St. Lucy, Virgin and Martyr of Syracuse

Santa Lucia Santa Lucia  (© Biblioteca Apostolica Vaticana)

Lucy’s story is told in the Acts of Martyrdom: a collection of traditions, popular tales and legends. Lucy was born at the end of the third century in Syracuse, into a wealthy, high-ranking family. Reared as a Christian, she was still a child when she was orphaned of her father. Her mother, Eutychia, brought her up with love and dedication. While still a girl, Lucy meditated on her dedication to God, but kept her wish in her heart. Not knowing her daughter’s intentions, Eutychia promised her in marriage to a young man, who was not a Christian. Lucy did not reveal her desire to offer her virginity to Christ and, with various pretexts, puts off the wedding, trusting in prayer and divine rescue.

The journey to Catania and the intercession of Sant'Agata

It was in the year 301 that Lucy and her mother went on a pilgrimage to Catania, to the tomb of Saint Agatha. Eutychia suffered from bleeding, and despite various and expensive treatments, nothing had helped her. At the cathedral dedicated to the young martyr, mother and daughter desired to ask for the grace of healing. It was February 5th when they reach the foot of Mount Etna, Agatha’s feast day. They assisted the Eucharistic celebration at the tomb of the saint and “it happened ... that ... in hearing the evangelical episode of the hemorrhagic woman, who had achieved healing by the simple touch of the flap of the Lord’s robe, Lucy turned to her mother, and said: ‘Mother, if you are faithful to the things that have been read, you will also believe that Agatha, who has suffered for Christ, has free and confident access to His tribunal. So trust her tomb, if you wish, and you will be resurrected’ (Passion of Saint Lucy). Eutychia and Lucy then approached the burial place of Agatha. Lucy prayed for her mother and begged for herself to be allowed devote her life to God. Taken as if in a gentle sleep, as she was caught up in ecstasy, and saw Agatha among the angels, proclaiming to her: “Lucy, my sister and Virgin of the Lord, why ask what can you grant me for yourself? Your faith has been of great benefit to your mother, who has already been healed. And as for me, the city of Catania is filled with thanksgiving, so the city of Syracuse will be preserved for you, because our Lord Jesus Christ is pleased that you should keep your virginity intact.” Returned to herself, Lucy referred her vision to her mother, and told her of her desire give up an earthly spouse, asking to be allowed to sell her dowry to make charity to the poor.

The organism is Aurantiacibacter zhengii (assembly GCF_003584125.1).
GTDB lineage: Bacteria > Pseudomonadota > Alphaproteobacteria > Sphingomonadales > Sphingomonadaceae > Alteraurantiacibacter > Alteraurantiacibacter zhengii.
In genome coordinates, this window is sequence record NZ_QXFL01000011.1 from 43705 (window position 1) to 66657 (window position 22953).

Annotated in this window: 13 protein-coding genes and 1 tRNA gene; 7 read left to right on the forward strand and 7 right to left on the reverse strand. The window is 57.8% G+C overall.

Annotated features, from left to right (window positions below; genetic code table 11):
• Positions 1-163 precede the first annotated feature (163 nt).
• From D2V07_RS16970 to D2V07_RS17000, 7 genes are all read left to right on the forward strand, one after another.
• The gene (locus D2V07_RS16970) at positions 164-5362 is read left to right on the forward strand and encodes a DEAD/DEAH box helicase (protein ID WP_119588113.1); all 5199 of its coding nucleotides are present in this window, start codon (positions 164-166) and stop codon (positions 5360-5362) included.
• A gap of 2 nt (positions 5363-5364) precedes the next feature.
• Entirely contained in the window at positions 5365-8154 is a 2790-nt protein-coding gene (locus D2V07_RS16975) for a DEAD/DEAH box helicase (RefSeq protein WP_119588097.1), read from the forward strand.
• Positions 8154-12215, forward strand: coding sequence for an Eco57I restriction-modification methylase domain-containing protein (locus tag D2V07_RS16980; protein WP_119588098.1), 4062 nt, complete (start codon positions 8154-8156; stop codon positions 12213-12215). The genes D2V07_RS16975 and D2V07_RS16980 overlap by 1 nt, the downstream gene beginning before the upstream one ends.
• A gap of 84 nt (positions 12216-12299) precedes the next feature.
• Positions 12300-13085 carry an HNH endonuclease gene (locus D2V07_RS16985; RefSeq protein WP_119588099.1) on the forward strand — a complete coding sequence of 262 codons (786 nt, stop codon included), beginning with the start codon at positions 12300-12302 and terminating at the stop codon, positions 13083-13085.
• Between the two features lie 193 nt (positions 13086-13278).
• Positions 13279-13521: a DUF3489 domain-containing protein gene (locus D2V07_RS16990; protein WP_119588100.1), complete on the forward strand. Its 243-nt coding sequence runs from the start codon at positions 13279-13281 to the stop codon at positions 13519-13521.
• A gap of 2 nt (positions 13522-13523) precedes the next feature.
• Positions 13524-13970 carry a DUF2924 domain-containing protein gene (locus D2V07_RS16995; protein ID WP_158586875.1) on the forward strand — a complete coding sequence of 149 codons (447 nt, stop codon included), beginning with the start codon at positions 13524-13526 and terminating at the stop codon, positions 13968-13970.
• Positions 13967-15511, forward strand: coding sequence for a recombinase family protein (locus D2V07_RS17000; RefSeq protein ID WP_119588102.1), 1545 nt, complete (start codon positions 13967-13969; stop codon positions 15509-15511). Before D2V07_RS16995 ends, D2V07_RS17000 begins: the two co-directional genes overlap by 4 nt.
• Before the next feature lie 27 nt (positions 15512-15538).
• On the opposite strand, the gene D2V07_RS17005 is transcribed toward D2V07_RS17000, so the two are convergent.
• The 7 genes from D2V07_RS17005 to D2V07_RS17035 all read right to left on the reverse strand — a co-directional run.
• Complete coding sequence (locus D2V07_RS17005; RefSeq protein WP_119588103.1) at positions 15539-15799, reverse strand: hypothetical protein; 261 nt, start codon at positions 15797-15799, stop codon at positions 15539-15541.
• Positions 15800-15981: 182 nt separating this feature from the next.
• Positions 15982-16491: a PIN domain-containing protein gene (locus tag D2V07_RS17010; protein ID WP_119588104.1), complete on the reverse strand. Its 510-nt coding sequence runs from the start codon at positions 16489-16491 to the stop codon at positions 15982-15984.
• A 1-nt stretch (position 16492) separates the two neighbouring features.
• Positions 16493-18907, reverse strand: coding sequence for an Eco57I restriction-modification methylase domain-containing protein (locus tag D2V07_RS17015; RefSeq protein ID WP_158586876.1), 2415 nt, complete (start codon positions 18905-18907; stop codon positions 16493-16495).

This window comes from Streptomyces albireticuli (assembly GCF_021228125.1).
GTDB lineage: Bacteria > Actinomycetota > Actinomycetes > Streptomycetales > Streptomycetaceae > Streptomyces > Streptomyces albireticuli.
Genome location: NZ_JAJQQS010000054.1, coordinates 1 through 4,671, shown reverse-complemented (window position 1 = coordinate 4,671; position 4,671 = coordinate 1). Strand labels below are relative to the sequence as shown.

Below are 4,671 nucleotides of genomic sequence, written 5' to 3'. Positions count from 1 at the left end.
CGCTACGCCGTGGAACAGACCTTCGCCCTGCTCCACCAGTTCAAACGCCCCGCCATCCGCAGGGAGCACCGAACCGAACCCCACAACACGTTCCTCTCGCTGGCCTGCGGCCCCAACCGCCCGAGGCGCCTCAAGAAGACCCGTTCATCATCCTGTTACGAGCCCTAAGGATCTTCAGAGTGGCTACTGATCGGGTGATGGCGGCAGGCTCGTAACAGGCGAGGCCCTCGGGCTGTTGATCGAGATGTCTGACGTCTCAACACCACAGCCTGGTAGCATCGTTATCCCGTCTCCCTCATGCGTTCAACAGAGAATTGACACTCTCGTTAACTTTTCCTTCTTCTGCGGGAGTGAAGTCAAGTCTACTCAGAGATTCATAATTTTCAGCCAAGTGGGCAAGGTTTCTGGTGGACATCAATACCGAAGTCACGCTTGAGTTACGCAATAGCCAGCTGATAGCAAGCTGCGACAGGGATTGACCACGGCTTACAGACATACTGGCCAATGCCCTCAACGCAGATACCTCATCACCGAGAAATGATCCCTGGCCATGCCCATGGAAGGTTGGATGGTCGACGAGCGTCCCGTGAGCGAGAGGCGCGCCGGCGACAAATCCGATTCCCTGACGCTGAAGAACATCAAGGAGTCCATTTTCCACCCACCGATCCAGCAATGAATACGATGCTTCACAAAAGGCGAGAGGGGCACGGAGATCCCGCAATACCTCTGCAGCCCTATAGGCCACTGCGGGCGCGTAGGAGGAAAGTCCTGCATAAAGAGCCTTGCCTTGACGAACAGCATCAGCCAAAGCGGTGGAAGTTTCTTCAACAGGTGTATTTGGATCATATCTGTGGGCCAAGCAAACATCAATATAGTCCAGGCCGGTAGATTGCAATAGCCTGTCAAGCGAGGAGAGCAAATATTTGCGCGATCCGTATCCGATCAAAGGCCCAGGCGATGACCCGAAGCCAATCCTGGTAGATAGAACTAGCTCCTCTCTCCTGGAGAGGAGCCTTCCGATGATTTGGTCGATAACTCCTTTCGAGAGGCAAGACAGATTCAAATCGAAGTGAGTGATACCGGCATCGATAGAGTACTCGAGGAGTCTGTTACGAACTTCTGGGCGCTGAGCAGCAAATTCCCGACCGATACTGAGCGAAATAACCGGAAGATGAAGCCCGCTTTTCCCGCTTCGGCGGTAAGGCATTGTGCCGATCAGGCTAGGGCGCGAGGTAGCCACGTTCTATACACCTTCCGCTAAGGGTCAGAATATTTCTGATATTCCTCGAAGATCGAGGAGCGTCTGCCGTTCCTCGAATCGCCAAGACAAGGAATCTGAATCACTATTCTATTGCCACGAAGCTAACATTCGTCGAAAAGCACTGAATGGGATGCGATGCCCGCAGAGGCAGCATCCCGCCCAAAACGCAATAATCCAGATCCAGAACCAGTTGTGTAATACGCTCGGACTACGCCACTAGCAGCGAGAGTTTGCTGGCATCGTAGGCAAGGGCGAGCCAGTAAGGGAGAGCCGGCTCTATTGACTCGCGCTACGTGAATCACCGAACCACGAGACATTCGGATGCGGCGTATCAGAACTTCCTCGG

Disappointed and unsatisfied, Lucy’s young suitor denounced Lucy as a Christian to the Prefect, Pascasius, accusing her of worshiping Christ and of disobeying Emperor Diocletian's edict. Arrested by the Prefect, Lucy was interrogated, and refused to sacrifice to the gods. She professed her faith: “I am a servant of the Eternal God and He said: ‘When you are led to the kings and princes do not give thought how or what you have to say because you will not be talking yourself but the Holy Spirit is speaking in you.’” Pascasius pressed her: “Oh, then, do you think you have the Holy Spirit?” Lucy answered: “The Apostle said, ‘The chaste are the temple of God, and the Holy Spirit dwells in them.’” Pascasius, in order to discredit her, then commands that she be brought to the brothel; Lucy declared then that she would not give herself over to the lust of the flesh, and that, despite any violence that would come to be done to her body against her will, she would remain caste, pure and uncontaminated in mind and spirit. Prodigiously immovable, soldiers fail to dislodge her from her place. Tied hands and feet, not even with oxen were they able to drag her away. Exasperated by the extraordinary event, Pascasius disposed that the young virgin be burnt. The fire did not harm her in the least. Furious, Pascasius decided to make her perish by the sword. She was decapitated December 13, 304.